Unlike the Heston epic, Christ makes just three cameo appearances. However, this is not a story of religious faith. When present, religion is subordinated in the plot by the movie director to create an intriguing modern tale. This is not a for children-recommended epic, but it is a mature, detailed-filled, contemporary interpretation of the Lew Wallace classic.
At times taking great historical license, this is the story of the Hur family: Their suffering, survival, and triumph over Roman political oppression in 1st Century C.E. Jerusalem. Deeper, this is also a tale of two individuals: one Jewish (Judah) and one Roman (Messala) and their interpersonal bonding as children and their adult psycho-political conflicts. Ultimately, this is an story of power: The Conquerors (Rome personified in the Agrippas, Arias, Pilate, and Tiberias) and The Conquered (namely, the Hur Family, Greeks, Jews, slaves, and other residents of 1 Century C.E. Jerusalem). .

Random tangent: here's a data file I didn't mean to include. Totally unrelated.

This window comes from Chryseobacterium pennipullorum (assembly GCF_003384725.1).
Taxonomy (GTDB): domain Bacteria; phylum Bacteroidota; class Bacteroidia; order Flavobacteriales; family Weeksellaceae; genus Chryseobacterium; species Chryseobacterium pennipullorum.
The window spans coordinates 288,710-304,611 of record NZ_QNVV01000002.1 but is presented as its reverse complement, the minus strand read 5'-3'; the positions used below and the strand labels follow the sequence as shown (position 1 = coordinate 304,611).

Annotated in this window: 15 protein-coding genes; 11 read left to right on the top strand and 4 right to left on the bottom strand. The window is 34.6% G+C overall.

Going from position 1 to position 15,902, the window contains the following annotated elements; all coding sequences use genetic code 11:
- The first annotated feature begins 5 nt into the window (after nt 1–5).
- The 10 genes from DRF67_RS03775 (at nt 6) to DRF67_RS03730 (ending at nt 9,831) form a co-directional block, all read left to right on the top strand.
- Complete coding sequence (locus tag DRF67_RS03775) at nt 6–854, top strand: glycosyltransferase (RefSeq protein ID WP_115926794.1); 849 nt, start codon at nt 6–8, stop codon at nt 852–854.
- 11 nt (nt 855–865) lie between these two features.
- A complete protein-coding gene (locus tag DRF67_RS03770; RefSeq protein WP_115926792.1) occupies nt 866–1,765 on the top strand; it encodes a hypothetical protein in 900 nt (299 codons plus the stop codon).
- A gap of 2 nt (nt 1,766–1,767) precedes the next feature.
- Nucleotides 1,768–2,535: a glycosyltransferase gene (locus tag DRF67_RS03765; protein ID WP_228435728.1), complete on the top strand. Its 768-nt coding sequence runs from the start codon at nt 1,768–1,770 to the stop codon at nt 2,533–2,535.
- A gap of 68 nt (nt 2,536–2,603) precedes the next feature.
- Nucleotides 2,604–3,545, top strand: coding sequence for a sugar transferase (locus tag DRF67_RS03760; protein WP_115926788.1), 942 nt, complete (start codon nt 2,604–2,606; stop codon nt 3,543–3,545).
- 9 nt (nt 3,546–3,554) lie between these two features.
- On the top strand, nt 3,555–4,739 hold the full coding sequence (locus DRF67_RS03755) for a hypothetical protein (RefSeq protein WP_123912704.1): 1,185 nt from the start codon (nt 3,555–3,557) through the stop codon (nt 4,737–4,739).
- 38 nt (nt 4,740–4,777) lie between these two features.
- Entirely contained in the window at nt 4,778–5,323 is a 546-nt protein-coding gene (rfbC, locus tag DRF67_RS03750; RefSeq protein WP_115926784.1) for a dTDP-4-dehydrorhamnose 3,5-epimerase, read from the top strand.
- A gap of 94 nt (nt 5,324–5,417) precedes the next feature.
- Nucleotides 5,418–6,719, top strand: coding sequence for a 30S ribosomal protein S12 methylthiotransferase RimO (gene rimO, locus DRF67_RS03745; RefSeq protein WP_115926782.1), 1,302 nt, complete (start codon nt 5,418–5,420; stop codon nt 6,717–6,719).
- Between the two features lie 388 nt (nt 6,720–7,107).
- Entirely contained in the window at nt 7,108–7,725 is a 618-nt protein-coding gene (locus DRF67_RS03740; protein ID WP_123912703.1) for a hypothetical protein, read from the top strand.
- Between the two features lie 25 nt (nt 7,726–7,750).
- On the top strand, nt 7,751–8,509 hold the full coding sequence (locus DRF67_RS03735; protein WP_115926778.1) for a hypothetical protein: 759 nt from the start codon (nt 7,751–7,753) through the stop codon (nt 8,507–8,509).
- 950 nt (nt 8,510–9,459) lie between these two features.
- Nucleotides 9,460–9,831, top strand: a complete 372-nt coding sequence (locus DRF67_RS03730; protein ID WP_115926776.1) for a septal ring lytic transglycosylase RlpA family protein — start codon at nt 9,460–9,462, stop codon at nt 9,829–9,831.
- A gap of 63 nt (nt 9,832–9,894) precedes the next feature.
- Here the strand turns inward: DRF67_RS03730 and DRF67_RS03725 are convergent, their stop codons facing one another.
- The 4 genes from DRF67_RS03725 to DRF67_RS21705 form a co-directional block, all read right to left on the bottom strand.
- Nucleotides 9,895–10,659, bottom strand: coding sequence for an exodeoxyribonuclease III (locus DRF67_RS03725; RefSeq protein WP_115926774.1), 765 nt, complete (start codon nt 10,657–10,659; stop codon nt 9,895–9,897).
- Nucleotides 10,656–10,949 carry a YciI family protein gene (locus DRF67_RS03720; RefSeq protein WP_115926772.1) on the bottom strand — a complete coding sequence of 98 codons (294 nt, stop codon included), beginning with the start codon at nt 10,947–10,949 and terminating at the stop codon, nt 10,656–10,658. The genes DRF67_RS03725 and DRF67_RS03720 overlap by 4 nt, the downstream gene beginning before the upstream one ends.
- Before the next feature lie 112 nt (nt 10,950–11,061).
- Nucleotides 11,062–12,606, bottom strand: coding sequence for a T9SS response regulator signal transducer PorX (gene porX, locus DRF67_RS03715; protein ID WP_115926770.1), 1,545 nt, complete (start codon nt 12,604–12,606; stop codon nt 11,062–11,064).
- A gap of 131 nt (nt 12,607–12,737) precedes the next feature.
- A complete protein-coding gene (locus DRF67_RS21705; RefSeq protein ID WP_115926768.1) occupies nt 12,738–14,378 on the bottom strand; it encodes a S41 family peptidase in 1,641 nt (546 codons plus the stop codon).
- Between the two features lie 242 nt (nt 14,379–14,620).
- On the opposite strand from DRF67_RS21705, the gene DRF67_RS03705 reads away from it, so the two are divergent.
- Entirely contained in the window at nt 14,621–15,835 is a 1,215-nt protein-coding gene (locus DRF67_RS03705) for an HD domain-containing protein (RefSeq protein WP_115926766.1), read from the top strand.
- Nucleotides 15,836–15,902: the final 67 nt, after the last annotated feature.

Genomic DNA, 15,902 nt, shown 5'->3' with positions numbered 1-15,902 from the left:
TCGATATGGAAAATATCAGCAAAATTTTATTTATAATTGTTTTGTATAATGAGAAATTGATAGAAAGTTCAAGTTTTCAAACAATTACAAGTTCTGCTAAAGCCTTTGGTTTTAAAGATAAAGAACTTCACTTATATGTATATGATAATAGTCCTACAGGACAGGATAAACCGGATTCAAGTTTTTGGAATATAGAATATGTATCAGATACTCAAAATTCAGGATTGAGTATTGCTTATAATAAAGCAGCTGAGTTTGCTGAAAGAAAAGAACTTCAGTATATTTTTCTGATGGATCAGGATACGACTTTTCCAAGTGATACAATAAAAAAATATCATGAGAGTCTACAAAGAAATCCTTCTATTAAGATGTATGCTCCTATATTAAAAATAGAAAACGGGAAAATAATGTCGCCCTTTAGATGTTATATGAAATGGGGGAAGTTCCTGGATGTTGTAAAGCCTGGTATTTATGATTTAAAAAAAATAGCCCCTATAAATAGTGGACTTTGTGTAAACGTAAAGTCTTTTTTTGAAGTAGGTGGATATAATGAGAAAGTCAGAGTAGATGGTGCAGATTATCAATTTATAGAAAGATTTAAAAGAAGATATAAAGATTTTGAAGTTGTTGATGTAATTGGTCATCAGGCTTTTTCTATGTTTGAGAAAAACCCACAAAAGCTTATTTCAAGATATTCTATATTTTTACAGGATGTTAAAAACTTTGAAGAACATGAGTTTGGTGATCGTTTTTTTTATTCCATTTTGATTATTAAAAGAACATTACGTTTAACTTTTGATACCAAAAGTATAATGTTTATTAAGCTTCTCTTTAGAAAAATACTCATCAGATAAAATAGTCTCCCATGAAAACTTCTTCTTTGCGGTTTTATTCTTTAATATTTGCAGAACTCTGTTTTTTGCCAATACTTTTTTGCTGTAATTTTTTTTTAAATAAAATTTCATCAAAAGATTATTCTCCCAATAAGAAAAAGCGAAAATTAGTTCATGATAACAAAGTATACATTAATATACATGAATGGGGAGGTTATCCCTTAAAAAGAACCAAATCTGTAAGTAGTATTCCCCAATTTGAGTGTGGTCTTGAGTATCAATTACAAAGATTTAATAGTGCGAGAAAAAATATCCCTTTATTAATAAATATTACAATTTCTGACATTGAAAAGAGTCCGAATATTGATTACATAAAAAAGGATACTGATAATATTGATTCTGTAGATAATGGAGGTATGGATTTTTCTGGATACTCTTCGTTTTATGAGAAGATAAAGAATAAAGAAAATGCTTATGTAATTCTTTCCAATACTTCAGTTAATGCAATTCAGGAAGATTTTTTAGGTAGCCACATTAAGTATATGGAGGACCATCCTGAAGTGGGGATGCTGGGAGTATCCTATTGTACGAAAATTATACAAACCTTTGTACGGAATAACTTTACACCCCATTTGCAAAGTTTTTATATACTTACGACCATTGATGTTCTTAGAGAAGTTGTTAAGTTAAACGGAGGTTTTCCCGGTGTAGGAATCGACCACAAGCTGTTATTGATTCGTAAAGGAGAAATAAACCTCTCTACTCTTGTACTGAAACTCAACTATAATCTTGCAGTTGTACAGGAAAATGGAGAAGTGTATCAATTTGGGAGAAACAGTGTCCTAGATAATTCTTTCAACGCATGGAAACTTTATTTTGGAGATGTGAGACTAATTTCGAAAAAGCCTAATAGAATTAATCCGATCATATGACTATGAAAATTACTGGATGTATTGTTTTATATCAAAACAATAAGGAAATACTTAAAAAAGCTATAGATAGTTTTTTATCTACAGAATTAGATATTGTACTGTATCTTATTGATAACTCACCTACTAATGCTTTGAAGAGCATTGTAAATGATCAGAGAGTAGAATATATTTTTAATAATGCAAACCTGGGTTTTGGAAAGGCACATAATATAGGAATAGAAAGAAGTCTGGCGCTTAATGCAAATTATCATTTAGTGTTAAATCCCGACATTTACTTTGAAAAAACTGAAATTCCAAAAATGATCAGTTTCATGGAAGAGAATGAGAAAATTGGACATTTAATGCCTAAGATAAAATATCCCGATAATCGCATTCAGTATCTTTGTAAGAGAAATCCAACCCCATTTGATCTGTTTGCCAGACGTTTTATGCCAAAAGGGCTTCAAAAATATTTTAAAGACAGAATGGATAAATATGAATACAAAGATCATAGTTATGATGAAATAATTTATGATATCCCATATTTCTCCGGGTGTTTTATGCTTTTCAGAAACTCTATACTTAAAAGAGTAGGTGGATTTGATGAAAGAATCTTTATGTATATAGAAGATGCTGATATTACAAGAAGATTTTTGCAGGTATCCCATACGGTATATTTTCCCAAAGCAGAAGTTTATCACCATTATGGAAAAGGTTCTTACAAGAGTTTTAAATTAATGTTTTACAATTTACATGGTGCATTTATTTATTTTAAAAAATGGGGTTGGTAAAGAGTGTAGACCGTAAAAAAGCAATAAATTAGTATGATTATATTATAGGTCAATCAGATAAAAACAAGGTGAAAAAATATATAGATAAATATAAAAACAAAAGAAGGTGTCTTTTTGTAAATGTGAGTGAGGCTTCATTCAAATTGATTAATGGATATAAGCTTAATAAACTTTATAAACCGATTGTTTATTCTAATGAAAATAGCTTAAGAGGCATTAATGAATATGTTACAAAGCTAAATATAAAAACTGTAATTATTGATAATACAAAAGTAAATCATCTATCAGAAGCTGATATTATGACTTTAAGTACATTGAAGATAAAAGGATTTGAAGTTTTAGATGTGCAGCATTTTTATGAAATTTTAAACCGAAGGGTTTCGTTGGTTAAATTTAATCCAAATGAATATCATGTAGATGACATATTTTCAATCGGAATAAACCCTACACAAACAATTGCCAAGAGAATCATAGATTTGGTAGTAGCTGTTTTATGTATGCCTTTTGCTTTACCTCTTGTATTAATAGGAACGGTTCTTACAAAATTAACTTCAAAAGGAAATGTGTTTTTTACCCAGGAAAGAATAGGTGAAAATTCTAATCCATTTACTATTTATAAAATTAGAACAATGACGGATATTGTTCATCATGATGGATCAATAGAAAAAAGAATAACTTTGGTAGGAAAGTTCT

As adult-level drama, the principal actors (the Agrippas, Arias, and Hur) present a tale of an aristocratic member of the Jewish upper class, Judah ben Hur, who painstakingly overcomes great obstacles (unjust imprisonment and slavery at the hands of Roman Military Tribune Messala Agrippa) and who in the end emerges victorious over his Roman oppressors (namely, the Agrippas, Pilate, Tiberias, and, by extension, Rome)..
In the end, "truth" seemingly does win out over "evil": The good does triumph over the bad. The oppressed win, at least for the moment, against the Tiberian imposed Pax Romana. As a bonus, the details of the Wallace book are more finely etched in our consciousness than those presented in the former movie version.
While not recommended for children because of several scenes of the sexual intercourse and of the graphic cruelty and violence, Ben Hur (2010) is, nonetheless, well worth watching.
M. Monty Martinez